Published in CSS on Tuesday, March 2nd, 2004
The goal of the challenge: come up with a chunk of semantically valuble markup and the CSS that would reproduce the search result represented by the above image. Being a search result, the code had to allow for the possibility of several instances of the object on one page.
Besides my own example, three others stepped up and offered their solutions. Skimming over the code, it seems that there were two camps, those that marked up each result as an item in a list (similar to the new search results on Yahoo! Search) and those that didn't.
I wont be saying anything particular about the results, other than that it is always an educational experience seeing other peoples solutions to problems, especially in the world of web design, where there are always so many options.
With regards to this particular example, it was a bit of a struggle to write up something that was semantically valid while keeping in mind accessibility (hello font-resizing) and all of the other tradeoffs that we designers face everyday.
So, here are the samples:
Little experiments like these and the excellent SimpleQuiz by Dan Cederholm are great methods for learning to think in new ways. I've learnt from the other examples here, and I hope their authors do as well.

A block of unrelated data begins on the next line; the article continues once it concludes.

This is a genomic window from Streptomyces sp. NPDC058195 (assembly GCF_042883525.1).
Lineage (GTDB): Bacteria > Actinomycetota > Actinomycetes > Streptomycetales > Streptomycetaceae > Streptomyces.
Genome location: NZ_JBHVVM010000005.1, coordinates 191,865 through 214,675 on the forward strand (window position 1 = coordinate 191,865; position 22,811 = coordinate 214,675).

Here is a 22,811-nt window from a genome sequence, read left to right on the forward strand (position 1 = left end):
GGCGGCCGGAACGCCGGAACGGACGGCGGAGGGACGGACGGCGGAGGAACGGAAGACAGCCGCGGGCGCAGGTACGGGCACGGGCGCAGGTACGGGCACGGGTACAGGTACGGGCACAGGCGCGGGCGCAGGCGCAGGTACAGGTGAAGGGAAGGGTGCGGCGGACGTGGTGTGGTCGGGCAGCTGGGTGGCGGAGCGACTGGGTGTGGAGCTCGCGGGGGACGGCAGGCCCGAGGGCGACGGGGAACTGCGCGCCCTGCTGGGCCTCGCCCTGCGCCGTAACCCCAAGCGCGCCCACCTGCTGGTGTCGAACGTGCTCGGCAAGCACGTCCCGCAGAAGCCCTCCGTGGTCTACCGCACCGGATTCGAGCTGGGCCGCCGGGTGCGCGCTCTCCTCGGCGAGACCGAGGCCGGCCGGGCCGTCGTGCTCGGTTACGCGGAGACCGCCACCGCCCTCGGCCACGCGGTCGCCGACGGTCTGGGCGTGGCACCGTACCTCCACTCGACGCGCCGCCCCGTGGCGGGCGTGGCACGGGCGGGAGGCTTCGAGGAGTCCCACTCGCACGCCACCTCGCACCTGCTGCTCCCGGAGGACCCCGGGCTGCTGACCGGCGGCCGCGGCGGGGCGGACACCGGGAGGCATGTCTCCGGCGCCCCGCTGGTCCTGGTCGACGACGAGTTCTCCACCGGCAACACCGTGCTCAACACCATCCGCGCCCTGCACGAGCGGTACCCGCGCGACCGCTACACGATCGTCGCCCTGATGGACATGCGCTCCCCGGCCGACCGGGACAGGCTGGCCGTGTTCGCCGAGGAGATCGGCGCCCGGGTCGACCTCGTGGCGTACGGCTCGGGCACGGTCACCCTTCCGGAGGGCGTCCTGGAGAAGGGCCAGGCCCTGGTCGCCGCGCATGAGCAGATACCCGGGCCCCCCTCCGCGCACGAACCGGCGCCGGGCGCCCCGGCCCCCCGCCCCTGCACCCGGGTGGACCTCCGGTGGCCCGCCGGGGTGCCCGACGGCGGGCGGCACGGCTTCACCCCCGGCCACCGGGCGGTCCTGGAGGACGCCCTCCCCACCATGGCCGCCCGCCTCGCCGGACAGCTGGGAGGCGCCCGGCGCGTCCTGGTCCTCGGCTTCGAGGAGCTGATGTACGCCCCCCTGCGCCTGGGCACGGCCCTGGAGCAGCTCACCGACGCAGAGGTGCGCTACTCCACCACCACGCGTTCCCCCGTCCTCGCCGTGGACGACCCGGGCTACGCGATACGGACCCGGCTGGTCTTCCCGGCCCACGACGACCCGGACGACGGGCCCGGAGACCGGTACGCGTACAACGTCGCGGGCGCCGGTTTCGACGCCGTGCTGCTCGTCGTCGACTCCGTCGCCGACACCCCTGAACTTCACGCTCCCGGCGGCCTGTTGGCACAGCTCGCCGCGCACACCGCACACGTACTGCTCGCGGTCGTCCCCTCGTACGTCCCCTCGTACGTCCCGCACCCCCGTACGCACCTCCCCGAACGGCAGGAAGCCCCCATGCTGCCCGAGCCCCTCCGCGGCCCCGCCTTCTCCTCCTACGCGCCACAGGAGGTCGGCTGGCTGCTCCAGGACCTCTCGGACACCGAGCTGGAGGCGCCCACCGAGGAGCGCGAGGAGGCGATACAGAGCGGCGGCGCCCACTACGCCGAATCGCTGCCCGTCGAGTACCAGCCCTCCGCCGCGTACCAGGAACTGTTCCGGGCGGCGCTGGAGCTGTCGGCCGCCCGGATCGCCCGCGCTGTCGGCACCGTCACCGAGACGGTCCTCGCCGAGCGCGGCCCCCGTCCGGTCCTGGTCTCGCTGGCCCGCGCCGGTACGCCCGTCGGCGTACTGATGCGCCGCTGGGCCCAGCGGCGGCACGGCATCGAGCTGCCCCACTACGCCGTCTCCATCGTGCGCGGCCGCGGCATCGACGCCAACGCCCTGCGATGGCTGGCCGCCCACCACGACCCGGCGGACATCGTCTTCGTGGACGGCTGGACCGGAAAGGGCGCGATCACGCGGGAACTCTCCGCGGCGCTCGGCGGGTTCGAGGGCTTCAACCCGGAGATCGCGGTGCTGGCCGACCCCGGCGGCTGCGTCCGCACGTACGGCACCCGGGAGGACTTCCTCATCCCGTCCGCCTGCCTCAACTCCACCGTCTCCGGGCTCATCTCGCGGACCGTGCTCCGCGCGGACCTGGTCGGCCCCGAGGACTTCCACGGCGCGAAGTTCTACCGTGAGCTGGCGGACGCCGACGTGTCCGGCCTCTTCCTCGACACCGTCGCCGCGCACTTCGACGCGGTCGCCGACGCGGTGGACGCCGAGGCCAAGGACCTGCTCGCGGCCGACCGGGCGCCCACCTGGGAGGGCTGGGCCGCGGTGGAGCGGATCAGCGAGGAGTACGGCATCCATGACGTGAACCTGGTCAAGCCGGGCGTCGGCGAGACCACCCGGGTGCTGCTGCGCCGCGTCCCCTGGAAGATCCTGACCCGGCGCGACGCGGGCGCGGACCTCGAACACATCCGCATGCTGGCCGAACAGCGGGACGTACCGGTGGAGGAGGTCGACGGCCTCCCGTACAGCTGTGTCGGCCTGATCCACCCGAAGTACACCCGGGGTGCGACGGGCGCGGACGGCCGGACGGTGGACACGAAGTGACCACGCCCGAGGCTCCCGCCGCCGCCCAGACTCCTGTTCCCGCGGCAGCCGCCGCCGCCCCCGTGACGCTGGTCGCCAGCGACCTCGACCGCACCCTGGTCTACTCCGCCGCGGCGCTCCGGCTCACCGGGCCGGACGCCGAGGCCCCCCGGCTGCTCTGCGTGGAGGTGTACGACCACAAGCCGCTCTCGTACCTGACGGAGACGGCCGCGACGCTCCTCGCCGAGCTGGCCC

To end this off, I received a last minute mock-up from Lars Schafft, who tested out the use of a definition list for this purpose. He asked me to mention that he did not test in all browsers. Using a definition list here is a great idea, and seems to me like a perfect match. Now if only the specs weren't so vague about definition lists...
I started freelancing by diving in head first and getting on with it. Many years and a lot of experience later I was still able to take away some gems from this book, and there are plenty I wish I had thought of beforehand. If you are new to freelancing and have a lot of questions (or maybe don't know what questions to ask!) do yourself a favor and at least check out the sample chapters.
Like the other books listed here, this provides a great reference for the PHP developer looking to have the right answers from the right people at their fingertips. I tend to pull this off the shelf when I need to delve into new territory and usually find a workable solution to keep development moving. This only needs to happen once and you recoup the price of the book in time saved from having to develop the solution or find the right pattern for getting the job done..